New Delhi: The GST Council Saturday fixed a 5 percent tax rate on small hotels and restaurants and approved draft of key supporting legislations to enable rollout of the new indirect tax regime from July 1.
The all-powerful Council approved the final draft of Central GST (C-GST) and Integrated GST (I-GST) and will take up for approval the State-GST and Union Territory-GST (UT-GST) laws at its next meeting on March 16.
The C-GST, which will give powers to Center to levy GST on goods and services after union levies like excise and service tax are subsumed, and I-GST that is to be levied on inter-state supplies, will go to Parliament for approval in the second half of the Budget session beginning March 9, finance minister Arun Jaitley said.
The S-GST, which will allow states to levy the tax after VAT and other state levies are subsumed in the GST, will have to be passed by each of the state legislative assemblies. UT-GST will also go to Parliament for approval.
Jaitley said the model GST Law will have a clause to enable levy of up to 40 percent tax (20 percent by the Center and an equal amount by the states) but the effective tax rates will be kept at the previously approved levels of 5, 12, 18 and 28 percent.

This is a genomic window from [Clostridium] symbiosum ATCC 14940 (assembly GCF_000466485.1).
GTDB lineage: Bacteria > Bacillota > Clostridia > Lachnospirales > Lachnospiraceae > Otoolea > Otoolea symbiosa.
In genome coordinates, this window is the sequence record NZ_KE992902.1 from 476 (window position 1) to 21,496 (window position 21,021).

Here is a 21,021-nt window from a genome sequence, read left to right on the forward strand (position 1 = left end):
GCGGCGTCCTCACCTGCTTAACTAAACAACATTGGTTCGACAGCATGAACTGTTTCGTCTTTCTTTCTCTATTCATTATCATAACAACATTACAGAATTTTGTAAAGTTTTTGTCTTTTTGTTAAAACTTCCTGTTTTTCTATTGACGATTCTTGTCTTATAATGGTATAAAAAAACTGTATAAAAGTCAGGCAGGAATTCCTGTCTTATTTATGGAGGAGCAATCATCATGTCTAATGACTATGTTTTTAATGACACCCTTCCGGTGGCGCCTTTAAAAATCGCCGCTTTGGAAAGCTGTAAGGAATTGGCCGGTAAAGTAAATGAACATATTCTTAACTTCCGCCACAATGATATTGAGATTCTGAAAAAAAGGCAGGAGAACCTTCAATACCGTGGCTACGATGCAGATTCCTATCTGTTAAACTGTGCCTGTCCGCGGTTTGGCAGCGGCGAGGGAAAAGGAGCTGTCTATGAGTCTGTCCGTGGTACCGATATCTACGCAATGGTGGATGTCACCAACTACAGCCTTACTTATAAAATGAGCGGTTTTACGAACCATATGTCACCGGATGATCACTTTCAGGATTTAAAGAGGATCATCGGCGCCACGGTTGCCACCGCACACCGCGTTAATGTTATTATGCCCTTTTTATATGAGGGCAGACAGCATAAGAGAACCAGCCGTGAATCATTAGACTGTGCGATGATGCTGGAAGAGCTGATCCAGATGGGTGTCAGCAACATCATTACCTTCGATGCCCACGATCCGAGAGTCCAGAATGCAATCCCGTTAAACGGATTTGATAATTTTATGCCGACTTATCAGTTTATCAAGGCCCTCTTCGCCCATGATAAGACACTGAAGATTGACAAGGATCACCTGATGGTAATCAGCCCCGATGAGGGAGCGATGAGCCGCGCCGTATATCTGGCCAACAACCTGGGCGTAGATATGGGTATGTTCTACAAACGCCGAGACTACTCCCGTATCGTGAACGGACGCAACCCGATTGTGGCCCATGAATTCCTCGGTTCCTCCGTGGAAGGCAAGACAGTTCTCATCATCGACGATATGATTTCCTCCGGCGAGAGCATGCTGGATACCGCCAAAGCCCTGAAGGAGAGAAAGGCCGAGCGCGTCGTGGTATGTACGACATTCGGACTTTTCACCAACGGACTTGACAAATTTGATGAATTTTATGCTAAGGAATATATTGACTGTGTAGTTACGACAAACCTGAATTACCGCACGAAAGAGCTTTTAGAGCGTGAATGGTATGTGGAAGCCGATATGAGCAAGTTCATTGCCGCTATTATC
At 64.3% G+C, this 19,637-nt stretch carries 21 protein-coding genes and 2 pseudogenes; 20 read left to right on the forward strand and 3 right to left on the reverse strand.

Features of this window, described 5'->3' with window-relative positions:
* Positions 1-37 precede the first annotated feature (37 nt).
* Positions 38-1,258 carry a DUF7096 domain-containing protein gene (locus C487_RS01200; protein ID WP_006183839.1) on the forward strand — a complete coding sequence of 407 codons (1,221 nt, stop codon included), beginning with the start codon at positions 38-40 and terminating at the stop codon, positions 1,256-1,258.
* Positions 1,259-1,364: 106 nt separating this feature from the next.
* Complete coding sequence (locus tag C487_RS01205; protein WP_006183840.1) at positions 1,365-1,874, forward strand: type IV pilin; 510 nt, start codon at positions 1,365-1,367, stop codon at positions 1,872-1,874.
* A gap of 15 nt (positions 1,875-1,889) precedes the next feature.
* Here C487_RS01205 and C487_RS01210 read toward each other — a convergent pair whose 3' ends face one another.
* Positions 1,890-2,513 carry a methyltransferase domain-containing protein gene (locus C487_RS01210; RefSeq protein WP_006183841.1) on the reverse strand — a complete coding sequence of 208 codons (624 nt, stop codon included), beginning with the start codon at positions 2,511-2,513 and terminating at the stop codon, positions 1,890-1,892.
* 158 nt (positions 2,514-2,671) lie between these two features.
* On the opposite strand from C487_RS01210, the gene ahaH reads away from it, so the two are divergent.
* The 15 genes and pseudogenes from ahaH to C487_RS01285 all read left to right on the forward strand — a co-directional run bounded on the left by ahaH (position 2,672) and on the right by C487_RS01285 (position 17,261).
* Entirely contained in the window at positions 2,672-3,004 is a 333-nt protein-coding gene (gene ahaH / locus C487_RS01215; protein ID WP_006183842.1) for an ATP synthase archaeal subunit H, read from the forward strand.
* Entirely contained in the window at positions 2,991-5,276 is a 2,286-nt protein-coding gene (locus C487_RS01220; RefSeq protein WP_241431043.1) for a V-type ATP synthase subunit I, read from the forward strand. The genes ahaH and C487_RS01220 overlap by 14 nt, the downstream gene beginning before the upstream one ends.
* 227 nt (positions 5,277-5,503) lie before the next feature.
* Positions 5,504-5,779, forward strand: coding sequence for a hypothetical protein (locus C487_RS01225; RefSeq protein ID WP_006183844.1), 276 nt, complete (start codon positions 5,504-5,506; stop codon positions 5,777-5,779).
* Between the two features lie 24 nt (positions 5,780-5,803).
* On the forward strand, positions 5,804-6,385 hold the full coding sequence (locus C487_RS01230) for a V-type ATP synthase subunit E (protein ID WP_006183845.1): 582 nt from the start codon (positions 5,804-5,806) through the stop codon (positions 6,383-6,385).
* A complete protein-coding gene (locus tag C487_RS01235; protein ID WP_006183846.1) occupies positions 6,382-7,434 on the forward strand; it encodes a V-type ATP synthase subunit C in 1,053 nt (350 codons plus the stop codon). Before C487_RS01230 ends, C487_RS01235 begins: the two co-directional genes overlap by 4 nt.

"The rates will be what has been decided by the Council. There won't be a higher rate of taxation. But the cap rate in the legislation is always put at a higher level to leave a headspace, just as in the Customs Act you have a difference between the bound rate and applied rate. So the applied rate is going to be what the council has decided," Jaitley said.
This is being done to obviate the need for going to Parliament in case the levy is to be raised on certain goods and services.
This will also help in a scenario where the cess on de-merit goods being proposed to compensate states for loss of revenue from GST, is to be merged with the tax rate itself, he told reporters after the meeting.
"As it looks like, it looks on track. Hopefully, the laws would be before Parliament this session and subject to the Parliament approving them, July 1 this year now optimistically looks like the possible date for GST implementation," he said.
The Council, headed by Jaitley and comprising representatives of all states, decided to levy a 5 percent GST (2.5 percent by Center and 2.5 percent by state) on small hotels, restaurants and dhabas with an annual turnover of up to Rs 50 lakh.
Revenue secretary Hasmukh Adhia said there were demands that restaurants should be included in the composition scheme, particularly those with less turnover. "So the Council decided that there would be a composition scheme for restaurants up to a turnover of Rs 50 lakh and the rate for them is 5 percent. So the remaining restaurants, they will come in the regular service tax rate," Adhia said.
Adhia said the first meeting of GST Council had decided that composition scheme in GST regime would be applicable on trading and manufacturing units with up to Rs 50 lakh turnover.
The composition scheme provides for a easier method of calculating tax liability and allows GST registration for dealers with turnover below the compounding cut-off.
The scheme has been introduced to reduce the administrative cost associated with collection of tax from small traders. Hence, businesses below a turnover of Rs 50 lakh can pay taxes at a defined floor rate of 1 percent, and manufacturers can pay at 2 percent, much lower than the GST rate. For services, it would be 5 percent.